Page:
50 Years Later, Telling the Story of May 68 in France and the United States [fr]
On May 8 th 2018, the French Consul in New York will organize a new 934 Conference. “Forbidden to Forbid: How May 68 Changed both Sides of the Atlantic.” Our speakers will analyze the connections and echoes between the social movements that took place on both sides of the Atlantic in 1968.
On Tuesday May 8 th 2018, from 6:30 pm to 7:30 pm, the French Consul in New York is organizing a 934 Conference called “Forbidden to Forbid: How May 68 Changed both Sides of the Atlantic” to commemorate the 50 years since May 1968.
May 68 is a pivotal moment in history that has been written about copiously. The late 1960s was a time when there were unprecedented cultural and political changes. There was a tremendous lust for freedom, which became the symbol of a generation, and that did not just grip France. In the United States, the end of this decade was marked by events that ranged from the Civil Rights Movement and the assassination of Martin Luther King on April 4 th 1968, to the anti-Vietnam war demonstrations that began in 1967. How can we connect and compare the events of Mai 1968 in France with the great social movements that spread through the United States?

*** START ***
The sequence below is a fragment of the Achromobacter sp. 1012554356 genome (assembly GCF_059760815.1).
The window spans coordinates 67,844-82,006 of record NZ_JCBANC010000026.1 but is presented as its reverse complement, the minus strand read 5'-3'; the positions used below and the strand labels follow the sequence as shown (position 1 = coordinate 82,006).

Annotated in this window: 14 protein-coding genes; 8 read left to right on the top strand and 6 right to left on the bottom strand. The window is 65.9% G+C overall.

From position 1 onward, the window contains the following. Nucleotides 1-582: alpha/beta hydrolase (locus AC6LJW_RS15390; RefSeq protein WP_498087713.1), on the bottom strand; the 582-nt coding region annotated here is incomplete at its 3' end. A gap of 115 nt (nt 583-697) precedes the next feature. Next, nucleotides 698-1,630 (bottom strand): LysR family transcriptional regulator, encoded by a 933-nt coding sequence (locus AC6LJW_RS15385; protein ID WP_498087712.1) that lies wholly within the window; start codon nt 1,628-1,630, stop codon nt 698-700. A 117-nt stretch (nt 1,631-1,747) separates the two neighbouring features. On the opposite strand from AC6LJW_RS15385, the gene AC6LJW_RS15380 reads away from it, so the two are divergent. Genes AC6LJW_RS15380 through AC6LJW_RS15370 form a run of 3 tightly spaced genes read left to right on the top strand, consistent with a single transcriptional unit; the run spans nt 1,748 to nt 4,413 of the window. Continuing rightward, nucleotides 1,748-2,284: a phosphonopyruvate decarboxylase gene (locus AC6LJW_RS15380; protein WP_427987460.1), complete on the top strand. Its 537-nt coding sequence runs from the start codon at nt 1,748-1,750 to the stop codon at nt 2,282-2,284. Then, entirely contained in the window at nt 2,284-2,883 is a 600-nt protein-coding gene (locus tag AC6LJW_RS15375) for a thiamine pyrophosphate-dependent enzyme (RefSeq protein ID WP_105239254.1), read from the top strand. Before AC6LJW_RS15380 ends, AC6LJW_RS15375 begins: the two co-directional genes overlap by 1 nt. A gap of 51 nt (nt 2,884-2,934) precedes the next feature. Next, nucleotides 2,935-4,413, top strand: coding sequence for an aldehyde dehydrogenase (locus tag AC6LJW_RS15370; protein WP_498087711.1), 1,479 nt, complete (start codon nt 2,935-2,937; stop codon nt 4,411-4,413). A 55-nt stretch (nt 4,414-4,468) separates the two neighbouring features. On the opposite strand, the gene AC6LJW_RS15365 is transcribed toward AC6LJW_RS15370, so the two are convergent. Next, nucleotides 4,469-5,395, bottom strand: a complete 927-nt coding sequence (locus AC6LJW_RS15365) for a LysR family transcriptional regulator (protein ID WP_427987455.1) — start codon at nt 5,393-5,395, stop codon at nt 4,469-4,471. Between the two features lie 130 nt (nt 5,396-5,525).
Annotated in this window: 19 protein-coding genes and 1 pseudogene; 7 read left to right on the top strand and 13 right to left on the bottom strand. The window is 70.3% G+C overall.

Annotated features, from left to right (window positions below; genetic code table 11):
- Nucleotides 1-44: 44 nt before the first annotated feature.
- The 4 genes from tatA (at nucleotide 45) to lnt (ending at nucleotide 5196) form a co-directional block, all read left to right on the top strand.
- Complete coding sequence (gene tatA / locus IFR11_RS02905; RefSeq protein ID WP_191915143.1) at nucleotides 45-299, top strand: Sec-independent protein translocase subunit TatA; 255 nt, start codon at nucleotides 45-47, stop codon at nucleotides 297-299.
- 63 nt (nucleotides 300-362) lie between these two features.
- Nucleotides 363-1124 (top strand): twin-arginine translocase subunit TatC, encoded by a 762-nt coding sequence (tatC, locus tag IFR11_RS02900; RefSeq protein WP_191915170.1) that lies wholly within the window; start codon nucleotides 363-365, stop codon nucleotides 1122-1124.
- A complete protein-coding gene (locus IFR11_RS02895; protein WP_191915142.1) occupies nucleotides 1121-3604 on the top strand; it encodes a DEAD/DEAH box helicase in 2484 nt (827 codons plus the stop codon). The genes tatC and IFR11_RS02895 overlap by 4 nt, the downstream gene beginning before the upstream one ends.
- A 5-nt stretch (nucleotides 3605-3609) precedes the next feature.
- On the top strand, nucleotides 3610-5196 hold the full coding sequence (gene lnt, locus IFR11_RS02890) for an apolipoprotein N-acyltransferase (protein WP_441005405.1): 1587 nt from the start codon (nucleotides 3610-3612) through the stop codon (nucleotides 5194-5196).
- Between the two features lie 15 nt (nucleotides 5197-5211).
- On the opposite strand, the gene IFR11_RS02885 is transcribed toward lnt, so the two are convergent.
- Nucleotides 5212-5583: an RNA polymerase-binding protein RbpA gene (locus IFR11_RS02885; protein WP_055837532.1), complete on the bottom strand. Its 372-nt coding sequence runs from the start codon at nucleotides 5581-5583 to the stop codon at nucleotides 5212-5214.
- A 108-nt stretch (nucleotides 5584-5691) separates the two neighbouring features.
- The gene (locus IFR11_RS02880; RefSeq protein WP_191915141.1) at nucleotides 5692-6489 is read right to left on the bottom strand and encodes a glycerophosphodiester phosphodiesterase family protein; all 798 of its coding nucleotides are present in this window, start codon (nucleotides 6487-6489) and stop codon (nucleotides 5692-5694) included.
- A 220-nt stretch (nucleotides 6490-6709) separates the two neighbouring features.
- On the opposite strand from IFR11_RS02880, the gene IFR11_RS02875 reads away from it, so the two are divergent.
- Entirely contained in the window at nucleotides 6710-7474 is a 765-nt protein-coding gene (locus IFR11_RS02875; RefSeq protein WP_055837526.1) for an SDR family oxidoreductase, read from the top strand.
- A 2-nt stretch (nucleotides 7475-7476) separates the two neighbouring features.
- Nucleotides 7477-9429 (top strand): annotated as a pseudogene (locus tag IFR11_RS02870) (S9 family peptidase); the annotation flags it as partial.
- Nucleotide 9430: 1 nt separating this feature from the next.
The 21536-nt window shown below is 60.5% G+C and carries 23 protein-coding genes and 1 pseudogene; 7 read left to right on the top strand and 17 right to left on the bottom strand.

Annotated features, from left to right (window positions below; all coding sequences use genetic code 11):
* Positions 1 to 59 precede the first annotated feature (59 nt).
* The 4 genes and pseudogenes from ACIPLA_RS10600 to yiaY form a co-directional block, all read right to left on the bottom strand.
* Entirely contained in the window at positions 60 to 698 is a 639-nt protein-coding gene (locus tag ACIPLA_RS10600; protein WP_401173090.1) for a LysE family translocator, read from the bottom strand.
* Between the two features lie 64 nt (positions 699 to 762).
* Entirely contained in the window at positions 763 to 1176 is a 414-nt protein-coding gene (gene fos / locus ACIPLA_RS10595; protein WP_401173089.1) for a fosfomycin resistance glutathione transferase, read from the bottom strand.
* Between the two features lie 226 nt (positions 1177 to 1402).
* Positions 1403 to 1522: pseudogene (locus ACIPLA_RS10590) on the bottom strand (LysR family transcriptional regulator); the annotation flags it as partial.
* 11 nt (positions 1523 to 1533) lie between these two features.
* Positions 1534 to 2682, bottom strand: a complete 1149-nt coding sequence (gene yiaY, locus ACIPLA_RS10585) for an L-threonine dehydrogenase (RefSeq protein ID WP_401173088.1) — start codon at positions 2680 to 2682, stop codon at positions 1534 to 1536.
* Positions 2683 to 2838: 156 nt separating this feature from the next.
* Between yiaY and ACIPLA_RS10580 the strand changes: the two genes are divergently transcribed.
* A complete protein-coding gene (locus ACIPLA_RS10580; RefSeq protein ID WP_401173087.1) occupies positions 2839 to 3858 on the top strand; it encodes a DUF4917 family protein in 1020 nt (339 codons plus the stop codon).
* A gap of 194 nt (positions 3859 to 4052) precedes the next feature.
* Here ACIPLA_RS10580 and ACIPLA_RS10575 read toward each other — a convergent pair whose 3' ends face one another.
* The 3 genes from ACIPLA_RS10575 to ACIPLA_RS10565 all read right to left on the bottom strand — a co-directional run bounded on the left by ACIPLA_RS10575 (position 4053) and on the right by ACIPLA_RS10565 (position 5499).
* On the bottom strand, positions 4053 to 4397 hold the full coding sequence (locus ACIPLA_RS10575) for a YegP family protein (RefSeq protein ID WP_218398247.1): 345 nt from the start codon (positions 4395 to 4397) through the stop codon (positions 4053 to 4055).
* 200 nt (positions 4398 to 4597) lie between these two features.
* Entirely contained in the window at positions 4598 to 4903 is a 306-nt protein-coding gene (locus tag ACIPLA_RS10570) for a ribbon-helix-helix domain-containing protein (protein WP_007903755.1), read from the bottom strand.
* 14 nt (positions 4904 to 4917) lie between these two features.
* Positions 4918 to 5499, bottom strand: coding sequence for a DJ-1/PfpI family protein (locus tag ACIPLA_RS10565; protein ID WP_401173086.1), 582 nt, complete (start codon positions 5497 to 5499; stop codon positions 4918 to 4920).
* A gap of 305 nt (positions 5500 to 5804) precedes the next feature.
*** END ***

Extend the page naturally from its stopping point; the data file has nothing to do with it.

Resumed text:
Le French Consul in New York suggests that we take a comparative perspective in thinking about this period of contestation.
For this event, we will have the pleasure of welcoming:
- Bernard Harcourt, Professor of law and political science at Columbia University.
- Jan Barry, Vietnam war veteran, poet and author of A Citizen’s Guide to Grassroots Campaigns.
- Christelle Dormoy Rajramanan, Doctor in Political Science at the Université of Paris-Nanterre and member of the CNRS.
This exchange will be moderated by Clay Risen, editor of the "opinion" page at the New York Times.